By Josh Gerstein
Published: 07/05/16 – 12:00 PM EDT
Updated: 07/05/16 – 02:29 PM EDT
On the same day that the FBI announced that the criminal investigation of Hillary Clinton’s use of a private email server is likely to conclude without any charges, a federal appeals court issued a ruling that could complicate and prolong a slew of ongoing civil lawsuits over access to the messages Clinton and her top aides traded on personal accounts.
In a decision Tuesday in a case not involving Clinton directly, the U.S. Court of Appeals for the D.C. Circuit held that messages contained in a personal email account can sometimes be considered government records subject to Freedom of Information Act requests.
The case ruled on by the D.C. Circuit focused on a relatively obscure White House unit: the Office of Science and Technology Policy.
At least one federal judge handling a FOIA suit focused on Clinton’s emails said last month he was watching to see how the D.C. Circuit ruled in the dispute involving Obama science adviser John Holdren and an account he kept on a server at the non-profit Woods Hole Research Center in Massachusetts.
After the free-market-oriented Competitive Enterprise Institute filed suit over a request for work-related emails sent to or from that private account used by Holdren, U.S. District Court Judge Gladys Kessler ruled last year that the government had no duty to search an email account that wasn’t part of OSTP’s official system.
But the three D.C. Circuit judges who ruled Tuesday all said Kessler was too rash in throwing out the suit and they agreed the case should be reinstated.
While the opinions in the case make no mention of Clinton or her private server, it seems evident that all three appeals judges involved are aware of the obvious analogy.
“If a department head can deprive the citizens of their right to know what his department is up to by the simple expedient of maintaining his departmental emails on an account in another domain, that purpose is hardly served. It would make as much sense to say that the department head could deprive requestors of hard-copy documents by leaving them in a file at his daughter’s house and then claiming that they are under her control,” Judge David Sentelle wrote in an opinion joined by Judge Harry Edwards.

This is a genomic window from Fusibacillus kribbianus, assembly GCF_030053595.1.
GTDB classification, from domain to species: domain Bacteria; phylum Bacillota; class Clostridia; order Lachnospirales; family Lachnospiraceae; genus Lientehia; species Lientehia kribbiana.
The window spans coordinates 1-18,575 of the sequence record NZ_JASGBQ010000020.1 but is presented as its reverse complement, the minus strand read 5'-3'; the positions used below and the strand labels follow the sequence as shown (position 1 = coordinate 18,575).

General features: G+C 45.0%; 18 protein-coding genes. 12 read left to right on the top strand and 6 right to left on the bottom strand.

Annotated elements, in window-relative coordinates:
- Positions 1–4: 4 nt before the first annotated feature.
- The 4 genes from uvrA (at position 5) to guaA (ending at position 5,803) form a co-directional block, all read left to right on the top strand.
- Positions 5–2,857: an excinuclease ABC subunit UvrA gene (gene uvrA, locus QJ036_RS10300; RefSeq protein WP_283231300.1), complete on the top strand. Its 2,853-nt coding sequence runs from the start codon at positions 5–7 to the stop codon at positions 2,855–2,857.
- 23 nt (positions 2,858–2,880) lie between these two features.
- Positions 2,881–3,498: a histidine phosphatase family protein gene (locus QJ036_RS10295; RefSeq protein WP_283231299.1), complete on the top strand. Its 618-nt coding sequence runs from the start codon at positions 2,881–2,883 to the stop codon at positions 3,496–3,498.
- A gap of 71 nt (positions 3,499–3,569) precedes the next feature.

Judge Sri Srinivasan wrote separately, but came to much the same conclusion: that the fact a different domain name was used was not a sufficient basis—standing alone—to defeat a FOIA lawsuit.
“A current official’s mere possession of assumed agency records in a (physical or virtual) location beyond the agency’s ordinary domain, in and of itself, does not mean that the agency lacks the control necessary for a withholding,” Srinivasan wrote.
It was not entirely clear on what points Srinivasan disagreed with his colleagues, but his opinion seemed a tad friendlier towards Clinton’s predicament. He suggested that an agency might have no duty to obtain a former official’s records in response to a FOIA request or suit, and might not even have the legal obligation to do so even if a current official was involved.
Still, some of the suits in litigation over Clinton’s emails involve requests sent to State while Clinton was still secretary.
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